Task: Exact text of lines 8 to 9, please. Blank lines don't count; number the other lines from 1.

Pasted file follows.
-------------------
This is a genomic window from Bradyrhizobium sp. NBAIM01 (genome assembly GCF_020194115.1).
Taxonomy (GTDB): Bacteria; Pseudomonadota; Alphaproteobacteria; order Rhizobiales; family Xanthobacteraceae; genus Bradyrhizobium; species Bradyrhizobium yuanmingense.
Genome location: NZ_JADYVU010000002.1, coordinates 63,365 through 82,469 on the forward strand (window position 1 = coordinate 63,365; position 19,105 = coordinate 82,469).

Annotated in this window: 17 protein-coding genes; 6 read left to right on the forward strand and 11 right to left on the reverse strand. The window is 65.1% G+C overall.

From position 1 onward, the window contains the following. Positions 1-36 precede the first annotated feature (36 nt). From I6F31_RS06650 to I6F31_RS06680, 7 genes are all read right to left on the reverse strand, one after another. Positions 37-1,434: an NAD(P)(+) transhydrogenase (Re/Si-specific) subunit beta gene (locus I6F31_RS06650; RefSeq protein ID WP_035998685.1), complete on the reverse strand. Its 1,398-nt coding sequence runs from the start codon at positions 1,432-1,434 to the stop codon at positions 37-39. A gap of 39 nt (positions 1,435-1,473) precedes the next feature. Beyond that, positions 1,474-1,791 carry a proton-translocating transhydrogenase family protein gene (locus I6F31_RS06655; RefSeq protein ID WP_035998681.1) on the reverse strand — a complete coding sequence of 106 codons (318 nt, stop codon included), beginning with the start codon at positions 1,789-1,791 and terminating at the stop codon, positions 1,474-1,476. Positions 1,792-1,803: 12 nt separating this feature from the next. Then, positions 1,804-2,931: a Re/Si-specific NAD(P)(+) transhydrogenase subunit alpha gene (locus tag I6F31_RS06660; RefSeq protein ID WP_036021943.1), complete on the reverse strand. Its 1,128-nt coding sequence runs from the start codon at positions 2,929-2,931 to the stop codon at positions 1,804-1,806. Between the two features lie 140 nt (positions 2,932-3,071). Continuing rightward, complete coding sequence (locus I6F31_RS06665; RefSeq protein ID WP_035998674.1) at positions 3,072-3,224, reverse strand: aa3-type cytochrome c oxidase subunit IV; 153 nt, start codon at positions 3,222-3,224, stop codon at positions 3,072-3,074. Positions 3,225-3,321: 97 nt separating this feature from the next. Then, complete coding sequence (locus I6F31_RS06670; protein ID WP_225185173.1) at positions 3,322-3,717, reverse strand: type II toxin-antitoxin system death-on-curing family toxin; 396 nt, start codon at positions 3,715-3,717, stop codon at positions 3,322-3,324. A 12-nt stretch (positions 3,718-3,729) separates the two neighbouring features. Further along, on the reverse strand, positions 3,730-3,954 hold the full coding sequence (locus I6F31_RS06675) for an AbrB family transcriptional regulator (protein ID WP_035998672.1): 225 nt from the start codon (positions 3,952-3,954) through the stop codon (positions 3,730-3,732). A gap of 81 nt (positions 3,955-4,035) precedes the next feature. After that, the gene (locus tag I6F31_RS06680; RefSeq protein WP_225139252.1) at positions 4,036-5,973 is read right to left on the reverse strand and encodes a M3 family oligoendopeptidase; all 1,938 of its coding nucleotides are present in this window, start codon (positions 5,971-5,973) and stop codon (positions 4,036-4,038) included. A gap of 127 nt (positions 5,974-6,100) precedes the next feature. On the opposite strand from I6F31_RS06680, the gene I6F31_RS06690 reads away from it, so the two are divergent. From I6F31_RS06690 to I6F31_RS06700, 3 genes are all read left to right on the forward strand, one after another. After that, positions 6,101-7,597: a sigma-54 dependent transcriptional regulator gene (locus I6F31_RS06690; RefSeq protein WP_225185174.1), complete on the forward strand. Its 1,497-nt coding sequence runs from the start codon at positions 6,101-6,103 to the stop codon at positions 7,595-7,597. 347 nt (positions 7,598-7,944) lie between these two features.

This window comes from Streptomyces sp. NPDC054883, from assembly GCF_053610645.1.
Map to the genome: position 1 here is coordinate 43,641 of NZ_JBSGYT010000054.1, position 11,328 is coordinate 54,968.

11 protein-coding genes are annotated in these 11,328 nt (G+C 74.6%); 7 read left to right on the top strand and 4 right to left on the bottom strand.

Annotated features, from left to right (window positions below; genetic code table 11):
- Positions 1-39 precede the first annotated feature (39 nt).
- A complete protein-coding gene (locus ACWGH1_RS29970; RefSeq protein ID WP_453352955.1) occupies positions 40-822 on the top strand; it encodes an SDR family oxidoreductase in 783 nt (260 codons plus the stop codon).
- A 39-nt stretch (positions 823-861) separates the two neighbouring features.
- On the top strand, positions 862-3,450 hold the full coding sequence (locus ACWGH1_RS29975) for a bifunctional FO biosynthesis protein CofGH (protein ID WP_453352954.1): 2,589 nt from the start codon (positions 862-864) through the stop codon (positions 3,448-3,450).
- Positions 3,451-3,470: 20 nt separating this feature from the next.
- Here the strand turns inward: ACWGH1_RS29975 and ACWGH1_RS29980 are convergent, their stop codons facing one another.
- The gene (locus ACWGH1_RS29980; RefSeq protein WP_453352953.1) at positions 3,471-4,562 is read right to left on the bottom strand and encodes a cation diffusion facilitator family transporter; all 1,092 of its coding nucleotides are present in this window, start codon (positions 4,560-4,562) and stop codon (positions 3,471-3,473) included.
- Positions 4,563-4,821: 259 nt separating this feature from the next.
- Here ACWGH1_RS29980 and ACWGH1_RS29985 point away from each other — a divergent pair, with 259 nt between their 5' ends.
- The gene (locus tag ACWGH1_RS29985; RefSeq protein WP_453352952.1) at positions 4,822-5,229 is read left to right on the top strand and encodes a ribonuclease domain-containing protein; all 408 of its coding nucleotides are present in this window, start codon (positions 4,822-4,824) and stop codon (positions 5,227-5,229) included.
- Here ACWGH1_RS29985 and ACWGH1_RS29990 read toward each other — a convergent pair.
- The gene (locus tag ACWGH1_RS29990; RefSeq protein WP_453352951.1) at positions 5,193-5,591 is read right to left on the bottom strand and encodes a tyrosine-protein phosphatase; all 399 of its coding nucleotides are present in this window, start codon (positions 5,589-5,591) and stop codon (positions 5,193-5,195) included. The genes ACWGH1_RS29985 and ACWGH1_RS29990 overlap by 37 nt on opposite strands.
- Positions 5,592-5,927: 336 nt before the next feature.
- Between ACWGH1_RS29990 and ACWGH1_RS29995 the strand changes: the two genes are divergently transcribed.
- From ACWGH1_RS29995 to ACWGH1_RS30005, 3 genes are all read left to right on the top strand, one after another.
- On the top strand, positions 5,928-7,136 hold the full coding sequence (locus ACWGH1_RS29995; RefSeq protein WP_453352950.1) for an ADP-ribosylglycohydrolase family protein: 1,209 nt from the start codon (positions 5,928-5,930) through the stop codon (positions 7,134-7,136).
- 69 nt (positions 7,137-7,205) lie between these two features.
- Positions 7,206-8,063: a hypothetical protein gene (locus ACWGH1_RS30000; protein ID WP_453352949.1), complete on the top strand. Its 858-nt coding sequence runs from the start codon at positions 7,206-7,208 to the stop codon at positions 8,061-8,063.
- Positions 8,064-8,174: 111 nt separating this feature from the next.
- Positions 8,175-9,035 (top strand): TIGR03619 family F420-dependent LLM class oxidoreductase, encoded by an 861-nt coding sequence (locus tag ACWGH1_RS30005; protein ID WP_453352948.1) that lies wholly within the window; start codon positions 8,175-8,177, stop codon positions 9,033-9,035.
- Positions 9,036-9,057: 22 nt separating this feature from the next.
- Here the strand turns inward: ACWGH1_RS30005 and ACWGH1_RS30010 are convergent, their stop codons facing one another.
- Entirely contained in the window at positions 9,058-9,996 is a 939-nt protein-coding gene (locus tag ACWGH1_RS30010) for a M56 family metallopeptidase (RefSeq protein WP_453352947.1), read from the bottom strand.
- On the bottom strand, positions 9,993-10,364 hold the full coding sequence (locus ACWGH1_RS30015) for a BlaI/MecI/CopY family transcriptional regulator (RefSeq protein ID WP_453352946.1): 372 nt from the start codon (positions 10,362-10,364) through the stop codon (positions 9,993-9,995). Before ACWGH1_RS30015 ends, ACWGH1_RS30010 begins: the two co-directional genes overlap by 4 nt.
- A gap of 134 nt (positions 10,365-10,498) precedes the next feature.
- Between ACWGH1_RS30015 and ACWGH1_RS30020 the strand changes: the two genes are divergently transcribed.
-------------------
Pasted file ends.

11 protein-coding genes are annotated in these 11,328 nt (G+C 74.6%); 7 read left to right on the top strand and 4 right to left on the bottom strand.

Annotated features, from left to right (window positions below; genetic code table 11):